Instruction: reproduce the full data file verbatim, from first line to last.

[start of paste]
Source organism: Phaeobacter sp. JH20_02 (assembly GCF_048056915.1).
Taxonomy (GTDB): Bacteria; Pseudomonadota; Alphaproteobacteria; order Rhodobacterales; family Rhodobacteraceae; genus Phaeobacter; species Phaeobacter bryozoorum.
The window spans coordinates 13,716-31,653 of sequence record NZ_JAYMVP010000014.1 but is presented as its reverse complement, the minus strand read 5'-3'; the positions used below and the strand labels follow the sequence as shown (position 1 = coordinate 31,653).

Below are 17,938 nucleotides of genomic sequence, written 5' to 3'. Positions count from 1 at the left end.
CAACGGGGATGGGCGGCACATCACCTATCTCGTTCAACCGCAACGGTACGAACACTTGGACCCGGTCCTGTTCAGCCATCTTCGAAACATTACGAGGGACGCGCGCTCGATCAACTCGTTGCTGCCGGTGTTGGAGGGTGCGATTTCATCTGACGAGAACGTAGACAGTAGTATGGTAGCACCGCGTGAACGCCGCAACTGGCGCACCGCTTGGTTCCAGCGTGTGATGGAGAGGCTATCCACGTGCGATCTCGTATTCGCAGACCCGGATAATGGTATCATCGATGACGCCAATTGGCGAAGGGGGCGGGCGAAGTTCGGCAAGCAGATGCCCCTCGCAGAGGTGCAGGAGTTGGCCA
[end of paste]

Source organism: Phaeobacter sp. JH20_02 (assembly GCF_048056915.1).
Taxonomy (GTDB): Bacteria; Pseudomonadota; Alphaproteobacteria; order Rhodobacterales; family Rhodobacteraceae; genus Phaeobacter; species Phaeobacter bryozoorum.
The window spans coordinates 13,716-31,653 of sequence record NZ_JAYMVP010000014.1 but is presented as its reverse complement, the minus strand read 5'-3'; the positions used below and the strand labels follow the sequence as shown (position 1 = coordinate 31,653).

Below are 17,938 nucleotides of genomic sequence, written 5' to 3'. Positions count from 1 at the left end.
CAACGGGGATGGGCGGCACATCACCTATCTCGTTCAACCGCAACGGTACGAACACTTGGACCCGGTCCTGTTCAGCCATCTTCGAAACATTACGAGGGACGCGCGCTCGATCAACTCGTTGCTGCCGGTGTTGGAGGGTGCGATTTCATCTGACGAGAACGTAGACAGTAGTATGGTAGCACCGCGTGAACGCCGCAACTGGCGCACCGCTTGGTTCCAGCGTGTGATGGAGAGGCTATCCACGTGCGATCTCGTATTCGCAGACCCGGATAATGGTATCATCGATGACGCCAATTGGCGAAGGGGGCGGGCGAAGTTCGGCAAGCAGATGCCCCTCGCAGAGGTGCAGGAGTTGGCCA